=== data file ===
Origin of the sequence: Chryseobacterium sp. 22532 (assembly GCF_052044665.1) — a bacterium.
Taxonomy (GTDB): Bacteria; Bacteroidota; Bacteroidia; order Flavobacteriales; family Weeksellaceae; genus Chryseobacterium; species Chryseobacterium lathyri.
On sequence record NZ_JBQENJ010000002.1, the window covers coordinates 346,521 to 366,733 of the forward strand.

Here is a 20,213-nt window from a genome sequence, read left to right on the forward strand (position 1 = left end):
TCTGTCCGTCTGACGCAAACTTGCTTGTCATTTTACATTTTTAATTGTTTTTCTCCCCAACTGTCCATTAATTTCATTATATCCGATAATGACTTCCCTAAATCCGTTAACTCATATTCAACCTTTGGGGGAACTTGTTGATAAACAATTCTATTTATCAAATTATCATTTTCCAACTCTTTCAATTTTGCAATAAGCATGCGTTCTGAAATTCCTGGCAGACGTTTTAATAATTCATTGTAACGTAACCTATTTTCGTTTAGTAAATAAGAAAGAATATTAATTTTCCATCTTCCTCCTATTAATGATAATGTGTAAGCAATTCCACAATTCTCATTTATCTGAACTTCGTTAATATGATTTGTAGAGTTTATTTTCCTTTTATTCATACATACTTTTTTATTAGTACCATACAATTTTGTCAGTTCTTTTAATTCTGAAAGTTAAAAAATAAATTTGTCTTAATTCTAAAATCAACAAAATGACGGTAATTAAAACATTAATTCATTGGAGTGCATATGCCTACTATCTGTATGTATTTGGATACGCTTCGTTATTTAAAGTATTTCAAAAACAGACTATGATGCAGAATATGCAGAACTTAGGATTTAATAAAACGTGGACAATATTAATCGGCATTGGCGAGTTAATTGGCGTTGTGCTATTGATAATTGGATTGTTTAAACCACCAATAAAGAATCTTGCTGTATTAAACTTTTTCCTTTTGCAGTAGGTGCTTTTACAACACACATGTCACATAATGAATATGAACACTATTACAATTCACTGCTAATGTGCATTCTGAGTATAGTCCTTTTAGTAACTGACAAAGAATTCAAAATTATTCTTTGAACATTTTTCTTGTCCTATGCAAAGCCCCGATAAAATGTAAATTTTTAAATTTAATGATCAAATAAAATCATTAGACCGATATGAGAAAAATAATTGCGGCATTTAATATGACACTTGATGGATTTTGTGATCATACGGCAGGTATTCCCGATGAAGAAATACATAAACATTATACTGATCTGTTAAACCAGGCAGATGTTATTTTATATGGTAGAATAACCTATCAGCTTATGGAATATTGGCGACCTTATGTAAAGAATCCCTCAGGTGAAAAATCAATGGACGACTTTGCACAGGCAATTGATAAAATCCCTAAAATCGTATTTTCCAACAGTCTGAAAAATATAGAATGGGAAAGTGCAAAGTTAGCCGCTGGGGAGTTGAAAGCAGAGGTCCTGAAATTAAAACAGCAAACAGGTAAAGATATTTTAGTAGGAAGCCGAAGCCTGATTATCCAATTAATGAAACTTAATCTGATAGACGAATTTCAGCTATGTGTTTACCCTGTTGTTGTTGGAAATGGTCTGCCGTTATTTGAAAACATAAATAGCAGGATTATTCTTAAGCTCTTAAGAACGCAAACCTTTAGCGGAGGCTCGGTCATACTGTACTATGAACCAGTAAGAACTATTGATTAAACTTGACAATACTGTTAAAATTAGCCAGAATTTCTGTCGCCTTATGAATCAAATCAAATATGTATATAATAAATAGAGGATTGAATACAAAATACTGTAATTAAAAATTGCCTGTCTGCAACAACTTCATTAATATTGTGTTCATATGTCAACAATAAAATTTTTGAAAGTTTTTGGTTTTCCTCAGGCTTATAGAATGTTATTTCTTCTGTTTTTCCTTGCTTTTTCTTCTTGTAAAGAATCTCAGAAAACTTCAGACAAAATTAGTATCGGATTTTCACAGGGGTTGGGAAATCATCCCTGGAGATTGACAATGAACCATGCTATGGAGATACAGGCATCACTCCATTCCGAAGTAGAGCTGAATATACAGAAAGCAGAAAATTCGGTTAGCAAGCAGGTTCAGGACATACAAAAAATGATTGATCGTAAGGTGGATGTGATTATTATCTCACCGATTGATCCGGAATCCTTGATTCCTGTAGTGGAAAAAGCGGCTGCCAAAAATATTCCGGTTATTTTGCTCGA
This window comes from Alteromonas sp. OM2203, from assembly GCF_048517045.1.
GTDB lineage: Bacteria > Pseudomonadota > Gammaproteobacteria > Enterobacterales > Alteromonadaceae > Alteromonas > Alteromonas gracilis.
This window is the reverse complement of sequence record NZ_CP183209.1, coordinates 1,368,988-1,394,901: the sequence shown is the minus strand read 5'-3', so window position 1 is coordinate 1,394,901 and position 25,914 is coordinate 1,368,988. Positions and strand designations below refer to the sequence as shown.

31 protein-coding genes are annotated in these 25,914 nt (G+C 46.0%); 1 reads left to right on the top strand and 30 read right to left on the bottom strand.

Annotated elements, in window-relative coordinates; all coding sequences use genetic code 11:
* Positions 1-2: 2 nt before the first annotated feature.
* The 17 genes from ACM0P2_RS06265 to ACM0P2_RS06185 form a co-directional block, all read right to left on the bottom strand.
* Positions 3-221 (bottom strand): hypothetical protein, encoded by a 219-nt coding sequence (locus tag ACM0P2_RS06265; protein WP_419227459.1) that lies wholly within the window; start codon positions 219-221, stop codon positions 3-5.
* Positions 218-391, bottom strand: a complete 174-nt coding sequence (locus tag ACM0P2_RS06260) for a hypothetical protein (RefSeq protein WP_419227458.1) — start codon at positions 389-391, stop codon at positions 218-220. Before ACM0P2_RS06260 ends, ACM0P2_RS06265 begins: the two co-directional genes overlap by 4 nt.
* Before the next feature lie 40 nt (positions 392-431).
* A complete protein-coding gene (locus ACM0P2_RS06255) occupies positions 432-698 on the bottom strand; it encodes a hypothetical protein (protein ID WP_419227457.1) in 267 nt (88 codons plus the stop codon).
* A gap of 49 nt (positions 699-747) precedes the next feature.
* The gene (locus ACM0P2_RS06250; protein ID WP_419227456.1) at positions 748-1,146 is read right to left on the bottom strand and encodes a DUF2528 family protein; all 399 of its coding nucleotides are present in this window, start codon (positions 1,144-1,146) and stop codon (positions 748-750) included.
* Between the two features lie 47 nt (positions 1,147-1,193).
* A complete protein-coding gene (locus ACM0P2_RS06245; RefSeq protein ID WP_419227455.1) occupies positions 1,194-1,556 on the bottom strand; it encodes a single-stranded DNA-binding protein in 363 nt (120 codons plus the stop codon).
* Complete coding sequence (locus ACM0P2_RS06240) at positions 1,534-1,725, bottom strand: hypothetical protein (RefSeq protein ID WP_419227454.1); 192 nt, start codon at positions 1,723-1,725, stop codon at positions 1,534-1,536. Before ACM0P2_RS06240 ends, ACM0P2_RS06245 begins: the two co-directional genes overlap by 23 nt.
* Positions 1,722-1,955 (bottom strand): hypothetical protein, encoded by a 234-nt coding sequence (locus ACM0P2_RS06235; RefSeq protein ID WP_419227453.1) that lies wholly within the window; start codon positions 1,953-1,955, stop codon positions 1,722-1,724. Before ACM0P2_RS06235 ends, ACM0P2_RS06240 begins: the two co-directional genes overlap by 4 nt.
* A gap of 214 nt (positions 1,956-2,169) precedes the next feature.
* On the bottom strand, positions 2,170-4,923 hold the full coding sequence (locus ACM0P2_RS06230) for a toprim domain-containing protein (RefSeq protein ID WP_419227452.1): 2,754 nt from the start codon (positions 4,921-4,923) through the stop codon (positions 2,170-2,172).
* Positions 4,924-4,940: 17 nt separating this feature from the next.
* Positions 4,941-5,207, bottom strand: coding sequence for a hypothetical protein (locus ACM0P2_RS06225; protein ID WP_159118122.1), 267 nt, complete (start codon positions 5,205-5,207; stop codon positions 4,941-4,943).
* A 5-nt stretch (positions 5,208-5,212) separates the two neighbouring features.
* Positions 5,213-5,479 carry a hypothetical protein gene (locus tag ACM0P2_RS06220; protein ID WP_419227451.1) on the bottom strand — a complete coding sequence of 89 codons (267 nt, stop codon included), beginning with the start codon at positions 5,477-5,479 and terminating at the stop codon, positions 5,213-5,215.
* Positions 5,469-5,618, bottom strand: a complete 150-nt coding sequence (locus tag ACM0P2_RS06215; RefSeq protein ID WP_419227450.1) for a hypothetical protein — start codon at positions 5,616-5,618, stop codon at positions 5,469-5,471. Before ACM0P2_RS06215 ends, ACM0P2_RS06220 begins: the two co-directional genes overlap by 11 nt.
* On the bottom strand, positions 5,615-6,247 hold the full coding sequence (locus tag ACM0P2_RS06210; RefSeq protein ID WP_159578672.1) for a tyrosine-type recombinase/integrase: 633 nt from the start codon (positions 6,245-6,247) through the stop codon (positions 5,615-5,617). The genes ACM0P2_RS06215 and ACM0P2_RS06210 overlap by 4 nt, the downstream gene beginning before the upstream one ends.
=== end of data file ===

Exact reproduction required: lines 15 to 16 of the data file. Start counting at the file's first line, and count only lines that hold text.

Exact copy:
* Before the next feature lie 40 nt (positions 392-431).
* A complete protein-coding gene (locus ACM0P2_RS06255) occupies positions 432-698 on the bottom strand; it encodes a hypothetical protein (protein ID WP_419227457.1) in 267 nt (88 codons plus the stop codon).